Wet Tropics of Northern Queensland, Australia
Part 2: Atherton Tablelands - Riflebirds & Bowerbirds
Since October/November is the prime time for witnessing the courtship display of Victoria's Riflebird, I was keen to spend a decent amount of time in the rainforests of the Atherton Tablelands in the hope of being able to capture a few images of this spectacular event.
My initial plan had been to spend about a week in the tablelands then move a bit further north towards Cooktown, but I was having so much fun spending time with the riflebirds and the other rainforest residents that I ended up staying for over 2 weeks. At dawn most mornings you could find me staking out one of the well known riflebird display posts in the hope of a good display. Sometimes he didn't turn up at all, but on other mornings he put on such amazing displays that I forgot all about the many long, boring hours spent watching an empty perch waiting for something to happen...
Victoria's Riflebird is a member of the Bird-of-paradise family and, common to most other members of this exclusively Australasian family, has an elaborate courtship display. The display is usually made from a prominent high perch and begins with the male screeching out his distinctive rasping call while fluffing up his feathers to show off his glossy, greyish-olive belly and iridescent green throat to maximum effect.
The male next goes into a static "circular wing display" (as shown above and below) where it fans its wings out in front of its breast with the wing tips overlapping and arches its neck back with its bill wide open to display the vibrant yellow of its gape.
Unfortunately I wasn't privileged enough to see a female join him on his perch, but if one had the next stage of the display would have been to start an alternate wing-clapping display, raising alternate wings above his head with increasing tempo to slap the wing-tip of the other wing with an audible clap, a sound reminiscent of a distant rifleshot, hence the name "Riflebird".
Although lacking the spectacular finery of the males, females are attractive birds in their own right, although it is usually impossible to tell whether the bird in question is actually a female or an immature male, as males can take up to 7 years to attain their full breeding plumage.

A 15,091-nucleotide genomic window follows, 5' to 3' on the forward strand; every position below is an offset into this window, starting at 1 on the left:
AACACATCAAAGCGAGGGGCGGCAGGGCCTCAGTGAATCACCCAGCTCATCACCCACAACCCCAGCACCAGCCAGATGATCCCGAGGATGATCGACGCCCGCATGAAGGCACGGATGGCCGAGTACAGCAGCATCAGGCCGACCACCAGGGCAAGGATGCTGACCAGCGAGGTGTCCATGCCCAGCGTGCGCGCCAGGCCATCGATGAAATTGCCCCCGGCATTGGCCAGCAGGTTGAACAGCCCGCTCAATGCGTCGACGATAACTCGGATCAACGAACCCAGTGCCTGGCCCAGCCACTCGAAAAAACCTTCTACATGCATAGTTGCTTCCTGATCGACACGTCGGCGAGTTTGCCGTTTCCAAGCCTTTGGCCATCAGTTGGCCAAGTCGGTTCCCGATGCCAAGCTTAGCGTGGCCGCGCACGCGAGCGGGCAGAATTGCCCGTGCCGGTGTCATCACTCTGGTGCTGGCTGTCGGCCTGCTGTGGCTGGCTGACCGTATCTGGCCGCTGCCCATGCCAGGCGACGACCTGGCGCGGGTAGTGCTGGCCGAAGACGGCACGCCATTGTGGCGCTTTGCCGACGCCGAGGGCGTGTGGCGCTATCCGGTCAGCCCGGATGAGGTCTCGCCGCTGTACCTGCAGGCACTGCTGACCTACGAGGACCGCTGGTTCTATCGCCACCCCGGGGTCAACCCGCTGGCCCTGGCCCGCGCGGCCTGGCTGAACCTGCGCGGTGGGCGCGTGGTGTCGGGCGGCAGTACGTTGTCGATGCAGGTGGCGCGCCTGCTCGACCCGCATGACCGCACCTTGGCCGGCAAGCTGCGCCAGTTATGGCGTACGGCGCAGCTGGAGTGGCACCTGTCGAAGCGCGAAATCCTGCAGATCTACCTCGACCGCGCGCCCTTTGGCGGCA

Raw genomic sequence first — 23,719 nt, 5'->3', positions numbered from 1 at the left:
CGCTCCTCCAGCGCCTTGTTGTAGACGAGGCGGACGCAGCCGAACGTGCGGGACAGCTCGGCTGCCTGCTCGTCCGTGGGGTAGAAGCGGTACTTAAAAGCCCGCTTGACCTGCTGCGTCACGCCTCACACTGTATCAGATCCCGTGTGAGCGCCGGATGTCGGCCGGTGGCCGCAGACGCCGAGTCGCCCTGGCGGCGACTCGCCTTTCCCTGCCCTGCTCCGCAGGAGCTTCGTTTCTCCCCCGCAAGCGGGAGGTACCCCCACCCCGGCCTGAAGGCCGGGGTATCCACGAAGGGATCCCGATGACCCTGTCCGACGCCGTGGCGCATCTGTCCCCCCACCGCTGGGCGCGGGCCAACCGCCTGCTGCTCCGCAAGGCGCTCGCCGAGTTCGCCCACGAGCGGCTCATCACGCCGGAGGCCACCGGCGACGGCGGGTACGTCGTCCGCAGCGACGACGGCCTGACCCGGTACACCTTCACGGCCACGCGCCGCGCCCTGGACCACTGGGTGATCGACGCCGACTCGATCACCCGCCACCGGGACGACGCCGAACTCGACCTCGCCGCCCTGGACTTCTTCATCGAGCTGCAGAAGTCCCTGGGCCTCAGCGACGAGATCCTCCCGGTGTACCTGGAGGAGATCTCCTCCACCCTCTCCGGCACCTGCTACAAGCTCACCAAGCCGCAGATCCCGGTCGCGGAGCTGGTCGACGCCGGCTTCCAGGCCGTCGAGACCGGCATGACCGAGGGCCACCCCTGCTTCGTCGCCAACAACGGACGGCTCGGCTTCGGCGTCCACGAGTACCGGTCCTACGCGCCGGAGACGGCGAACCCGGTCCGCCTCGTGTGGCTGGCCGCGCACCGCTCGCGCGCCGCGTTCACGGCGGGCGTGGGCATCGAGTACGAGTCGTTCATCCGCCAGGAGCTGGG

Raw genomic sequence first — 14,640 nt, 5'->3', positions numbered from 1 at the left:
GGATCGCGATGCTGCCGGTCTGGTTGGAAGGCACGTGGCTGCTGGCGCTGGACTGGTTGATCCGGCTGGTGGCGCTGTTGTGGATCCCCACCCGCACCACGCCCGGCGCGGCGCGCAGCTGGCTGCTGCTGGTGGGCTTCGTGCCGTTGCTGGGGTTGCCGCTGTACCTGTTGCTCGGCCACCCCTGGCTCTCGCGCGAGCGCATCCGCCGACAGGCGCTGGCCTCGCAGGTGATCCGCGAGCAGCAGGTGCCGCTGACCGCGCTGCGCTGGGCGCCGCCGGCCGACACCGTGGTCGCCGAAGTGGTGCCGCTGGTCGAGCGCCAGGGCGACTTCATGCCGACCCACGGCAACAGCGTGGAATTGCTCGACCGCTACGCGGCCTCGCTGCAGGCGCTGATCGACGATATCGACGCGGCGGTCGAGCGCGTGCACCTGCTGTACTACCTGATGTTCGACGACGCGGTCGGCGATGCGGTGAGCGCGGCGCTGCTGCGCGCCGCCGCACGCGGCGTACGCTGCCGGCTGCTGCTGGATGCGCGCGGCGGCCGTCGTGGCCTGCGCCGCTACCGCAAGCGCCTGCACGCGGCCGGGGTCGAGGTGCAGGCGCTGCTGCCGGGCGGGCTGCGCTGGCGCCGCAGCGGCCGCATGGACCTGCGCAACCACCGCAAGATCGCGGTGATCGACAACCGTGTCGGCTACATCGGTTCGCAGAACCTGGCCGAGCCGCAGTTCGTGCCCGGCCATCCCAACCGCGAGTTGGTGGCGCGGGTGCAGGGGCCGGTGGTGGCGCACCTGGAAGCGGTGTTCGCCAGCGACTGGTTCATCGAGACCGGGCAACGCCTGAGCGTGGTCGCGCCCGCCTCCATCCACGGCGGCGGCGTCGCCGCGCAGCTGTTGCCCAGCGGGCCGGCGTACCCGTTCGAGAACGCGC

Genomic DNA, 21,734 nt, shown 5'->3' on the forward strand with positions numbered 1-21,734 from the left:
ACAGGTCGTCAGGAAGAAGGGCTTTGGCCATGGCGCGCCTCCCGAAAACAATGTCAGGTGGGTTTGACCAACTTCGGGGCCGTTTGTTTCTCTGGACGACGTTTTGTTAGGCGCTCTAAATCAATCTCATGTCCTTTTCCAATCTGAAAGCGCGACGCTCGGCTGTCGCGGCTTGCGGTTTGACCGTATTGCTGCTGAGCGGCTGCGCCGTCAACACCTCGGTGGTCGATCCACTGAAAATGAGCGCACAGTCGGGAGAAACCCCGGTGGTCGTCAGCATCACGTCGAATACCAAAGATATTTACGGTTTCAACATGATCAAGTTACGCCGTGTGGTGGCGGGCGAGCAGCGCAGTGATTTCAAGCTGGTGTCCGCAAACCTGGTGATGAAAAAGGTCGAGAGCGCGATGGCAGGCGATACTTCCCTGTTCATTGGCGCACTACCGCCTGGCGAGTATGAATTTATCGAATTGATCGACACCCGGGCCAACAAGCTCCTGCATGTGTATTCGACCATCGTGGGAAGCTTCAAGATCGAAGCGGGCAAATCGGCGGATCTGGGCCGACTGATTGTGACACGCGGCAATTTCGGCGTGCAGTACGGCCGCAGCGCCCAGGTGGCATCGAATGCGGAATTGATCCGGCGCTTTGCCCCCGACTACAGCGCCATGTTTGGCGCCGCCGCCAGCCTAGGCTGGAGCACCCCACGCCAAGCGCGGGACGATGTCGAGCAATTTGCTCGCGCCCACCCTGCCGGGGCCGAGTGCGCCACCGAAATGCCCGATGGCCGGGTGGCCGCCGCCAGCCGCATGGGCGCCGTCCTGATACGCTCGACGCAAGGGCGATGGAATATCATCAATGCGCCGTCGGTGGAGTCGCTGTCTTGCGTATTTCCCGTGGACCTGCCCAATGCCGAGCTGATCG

The bowerbirds, are represented by several species in the Atherton Tablelands. Bowerbirds were long thought to be closely related to the birds-of-paradise but recent biomolecular studies have shown them to be not only a family in their own right but one that belongs to a more primitive lineage. The construction of the bowers varies greatly from species to species and can range from beautifully constructed woven structures with carefully arranged adornments of brightly coloured objects to fairly minimalistic cleared areas of the forest floor sprinkled with a few freshly picked green leaves. Some, such as the the Catbirds, don't build any type of display arena at all.
The most elusive of the tableland bowerbirds is the Golden Bowerbird which, outside of the breeding season, can be very hard to find in the dense rainforests it inhabits. During the breeding season, however, the males are rarely very far from their bower, so if you know the location of one it is only a matter of waiting patiently for him to return. Usually it is not even a very long wait, and he will turn up pretty soon after you arrive. Despite their cooperative nature when near their bower, it can be very difficult to get good photos of them as, apart from the usual problem of branches and leaves getting in the way, it is pretty dark in the understorey of the rainforest even at midday. There are two option in this situation: either use natural light with a high ISO and a very slow shutter speed; or use fill-flash with a slightly higher (but still slow) shutter speed to help freeze any slight movement of the bird. When using the flash, it is important to not overdo it and the aim should always be to get as natural-looking lighting as possible. I used both techniques in the photos shown here.
The Golden Bowerbird is the smallest of all the bowerbirds, but it is also the species that builds the biggest bower. This usually consists of two large towers of untidily arranged branches and twigs arranged at the base of a tree with a single branch connecting the two towers that the male bowerbird uses as a display perch.
Tooth-billed Bowerbird is the dowdiest of the Atherton bowerbirds and is quite minimalistic when it comes to bower construction. The courtship arena consists only of a cleared area on the forest floor decorated with up to 180 green leaves, usually arranged with the leaf's paler, underside uppermost. The density of their territories can be quite high and at one place I located at least 5 arenas along a 500m stretch of a path.
Male Tooth-billed Bowerbirds attract females to their courtship arenas with their rich and varied vocalisations, which include a high degree of mimicry. When singing, they tend to sit motionless on a low branch, usually only 1-2m above the ground, and can be quite hard to spot even when you know there is one only a couple of metres away from you.
Spotted Catbirds, or Black-eared Catbird as they are sometimes named, are common in the rainforests of the tablelands but are quite secretive and are more often heard than seen. Their cat-like, mewling calls are very easy to recognise and are most frequently heard in the early mornings.
Spotted Catbird (Ailuroedus melanotis)
Spotted Catbird (Ailuroedus melanotis)
The catbirds form a distinct group within the bowerbirds that is thought to have separated from the rest of the family around 24 million years ago and they neither clear a display court nor build a bower.
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They may not be used or copied in any form without prior written permission.